HEDGE FUNDS These bogey-men of the FINANCIAL MARKETS are often blamed, usually unfairly, when things go wrong. There is no simple definition of a hedge fund (few of them actually HEDGE). But they all aim to maximise their absolute returns rather than relative ones; that is, they concentrate on making as much MONEY as possible, not (like many mutual funds) simply on outperforming an index. Although they are often accused of disrupting financial markets by their SPECULATION, their willingness to bet against the herd of other investors may push security prices closer to their true fundamental values, not away.

We Like to Watch……stocks worth watching Sym

8/24 U$

12/07 U$

% Chg.










Trying to buy Rio Tinto

Boulder TR







Clsd end fnd


Still a cheap way to buy Berkshire Hathaway










“Walgreens of China”; IPO'd 11/9; Olympic play










Lighting up major cities and Olympic venues










One of the best-run companies out there

Diana Ship.







Dry bulk


As the world goes, shipping goes

Duke Energy









Defensive play








Dry bulk


Said last issue I liked better at 13.36; diluted shares to buy boats










They have what the world needs







Agri Equip


Adjusted for split; getting too expensive










Great time to pick up a franchise name?? Just began watch










Stage 2 trails for Hep-C and common cold treatments

Name BHP

John Deere

Div. Yld%



Mike’s Commentary

Important Disclosure Information Please note that the mention of stocks in this publication is a not recommendation to buy or sell those stocks. I personally hold, or have family and clients who hold, every stock mentioned except DSX & VPHM. Indexes are unmanaged groupings of stocks used to approximate general stock market performance. You cannot invest directly into any of these indexes. Stock prices current as of 07 December 2007 Securities offered through Pacific West Securities, Inc., Member FINRA/SIPC, Advisory Certificates of deposit offered subject to change and availability. FDIC insured up to $100,000. Services offered through Pacific West Financial Advisors, Inc., a Registered Investment Minimum deposit required. Periodic interest payments may not be reinvested in the certificate Advisor ~ Clearing services offered through Pershing, a subsidiary of the Bank of New York. of deposit. Certificates of deposit sold prior to maturity may result in an uninsured capital loss. The comments contained herein are for general educational purposes only, do not address the entire topic, and should not be considered investment advice, a solicitation, or a recommendation. All investments involve risk, including the possible loss of invested principal. Past performance is NOT a guarantee of futu re results. Be advised that security transactions involve trade costs. For more specific information on investment risks, you should consult the offering’s prospectus. Prior to implementing any strategy, taxpayers are urged to seek the advice of their tax advisors.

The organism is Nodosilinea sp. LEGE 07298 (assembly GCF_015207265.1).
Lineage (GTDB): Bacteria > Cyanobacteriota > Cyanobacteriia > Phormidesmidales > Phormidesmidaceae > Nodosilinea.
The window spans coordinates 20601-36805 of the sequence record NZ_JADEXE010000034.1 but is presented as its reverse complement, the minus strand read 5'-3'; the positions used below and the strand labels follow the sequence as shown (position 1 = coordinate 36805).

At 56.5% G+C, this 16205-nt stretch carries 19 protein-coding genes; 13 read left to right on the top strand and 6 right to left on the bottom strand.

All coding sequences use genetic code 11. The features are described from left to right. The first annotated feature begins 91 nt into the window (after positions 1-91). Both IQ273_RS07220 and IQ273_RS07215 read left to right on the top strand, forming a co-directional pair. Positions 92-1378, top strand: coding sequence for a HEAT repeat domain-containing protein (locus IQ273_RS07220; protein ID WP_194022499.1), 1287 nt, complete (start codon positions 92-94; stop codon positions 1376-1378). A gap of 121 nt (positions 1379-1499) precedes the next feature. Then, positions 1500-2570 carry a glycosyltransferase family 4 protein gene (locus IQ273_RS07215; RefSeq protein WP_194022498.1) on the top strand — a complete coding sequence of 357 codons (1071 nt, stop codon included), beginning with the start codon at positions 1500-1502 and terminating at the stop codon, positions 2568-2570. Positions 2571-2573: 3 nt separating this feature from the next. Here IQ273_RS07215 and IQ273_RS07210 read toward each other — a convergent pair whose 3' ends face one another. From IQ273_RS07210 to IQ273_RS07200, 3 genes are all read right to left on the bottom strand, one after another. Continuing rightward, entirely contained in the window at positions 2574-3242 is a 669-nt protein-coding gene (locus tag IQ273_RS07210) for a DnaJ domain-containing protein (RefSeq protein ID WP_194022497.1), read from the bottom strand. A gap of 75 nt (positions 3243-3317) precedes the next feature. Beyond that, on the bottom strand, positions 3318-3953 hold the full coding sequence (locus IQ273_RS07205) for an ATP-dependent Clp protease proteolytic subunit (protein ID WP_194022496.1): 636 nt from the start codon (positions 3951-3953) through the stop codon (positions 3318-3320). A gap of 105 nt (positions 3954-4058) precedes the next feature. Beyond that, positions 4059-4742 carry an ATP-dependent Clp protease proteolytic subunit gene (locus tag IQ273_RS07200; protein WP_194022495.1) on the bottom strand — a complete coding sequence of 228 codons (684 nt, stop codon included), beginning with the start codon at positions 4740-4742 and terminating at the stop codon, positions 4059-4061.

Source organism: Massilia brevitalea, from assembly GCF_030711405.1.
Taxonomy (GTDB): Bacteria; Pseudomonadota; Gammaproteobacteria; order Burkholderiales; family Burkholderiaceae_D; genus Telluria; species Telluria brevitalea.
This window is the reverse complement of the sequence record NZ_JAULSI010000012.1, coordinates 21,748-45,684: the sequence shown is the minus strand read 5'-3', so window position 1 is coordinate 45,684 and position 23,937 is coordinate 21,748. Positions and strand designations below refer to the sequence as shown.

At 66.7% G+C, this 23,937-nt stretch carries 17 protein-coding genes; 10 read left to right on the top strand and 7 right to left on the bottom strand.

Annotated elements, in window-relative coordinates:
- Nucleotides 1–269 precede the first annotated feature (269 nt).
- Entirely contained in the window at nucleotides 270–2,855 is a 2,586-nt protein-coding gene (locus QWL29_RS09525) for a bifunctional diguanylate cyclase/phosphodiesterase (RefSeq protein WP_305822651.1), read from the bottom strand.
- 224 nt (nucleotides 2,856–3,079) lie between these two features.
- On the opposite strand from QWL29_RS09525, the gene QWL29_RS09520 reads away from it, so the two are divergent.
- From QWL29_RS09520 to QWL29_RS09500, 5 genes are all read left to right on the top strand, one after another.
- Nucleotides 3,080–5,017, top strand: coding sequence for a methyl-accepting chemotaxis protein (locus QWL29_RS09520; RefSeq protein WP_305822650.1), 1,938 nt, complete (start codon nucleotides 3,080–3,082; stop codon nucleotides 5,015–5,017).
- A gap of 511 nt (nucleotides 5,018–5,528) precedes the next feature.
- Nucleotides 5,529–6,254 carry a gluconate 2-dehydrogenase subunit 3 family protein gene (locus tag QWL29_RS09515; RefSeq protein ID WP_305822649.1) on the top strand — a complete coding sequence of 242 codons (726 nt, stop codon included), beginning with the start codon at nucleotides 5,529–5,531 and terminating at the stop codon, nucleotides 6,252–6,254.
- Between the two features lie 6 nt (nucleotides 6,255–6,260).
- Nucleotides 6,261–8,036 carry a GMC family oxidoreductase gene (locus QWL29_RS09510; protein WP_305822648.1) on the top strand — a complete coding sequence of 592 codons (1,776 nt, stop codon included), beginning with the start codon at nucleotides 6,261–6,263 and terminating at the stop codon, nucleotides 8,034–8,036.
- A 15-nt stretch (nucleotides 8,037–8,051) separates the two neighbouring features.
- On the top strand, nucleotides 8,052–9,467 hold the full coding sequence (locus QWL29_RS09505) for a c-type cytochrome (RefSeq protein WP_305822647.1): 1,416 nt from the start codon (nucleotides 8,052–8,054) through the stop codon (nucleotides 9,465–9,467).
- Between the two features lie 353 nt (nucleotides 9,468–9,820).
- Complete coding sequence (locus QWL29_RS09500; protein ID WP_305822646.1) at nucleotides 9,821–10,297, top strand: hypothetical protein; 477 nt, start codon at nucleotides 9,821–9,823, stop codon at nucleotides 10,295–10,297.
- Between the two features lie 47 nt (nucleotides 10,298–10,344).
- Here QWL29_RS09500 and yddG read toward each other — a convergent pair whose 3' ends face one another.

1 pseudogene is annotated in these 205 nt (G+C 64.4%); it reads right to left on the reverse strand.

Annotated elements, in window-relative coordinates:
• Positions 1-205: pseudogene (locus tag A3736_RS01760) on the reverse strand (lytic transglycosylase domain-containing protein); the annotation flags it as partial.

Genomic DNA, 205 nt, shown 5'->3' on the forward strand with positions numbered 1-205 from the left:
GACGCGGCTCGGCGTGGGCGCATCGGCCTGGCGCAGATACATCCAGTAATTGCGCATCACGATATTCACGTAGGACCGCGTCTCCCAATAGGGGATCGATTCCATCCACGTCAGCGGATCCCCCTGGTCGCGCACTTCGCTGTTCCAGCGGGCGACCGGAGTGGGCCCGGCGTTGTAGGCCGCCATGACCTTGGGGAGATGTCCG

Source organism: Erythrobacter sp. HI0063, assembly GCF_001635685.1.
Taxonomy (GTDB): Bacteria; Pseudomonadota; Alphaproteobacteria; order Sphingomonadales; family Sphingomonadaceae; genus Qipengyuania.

~ Newsletter Design by karen bosso ©2007 ~


2007-December--Mike on the Markets Newsletter  

December 2007 issue of my financial newsletter, 'Mike on the Markets."

2007-December--Mike on the Markets Newsletter  

December 2007 issue of my financial newsletter, 'Mike on the Markets."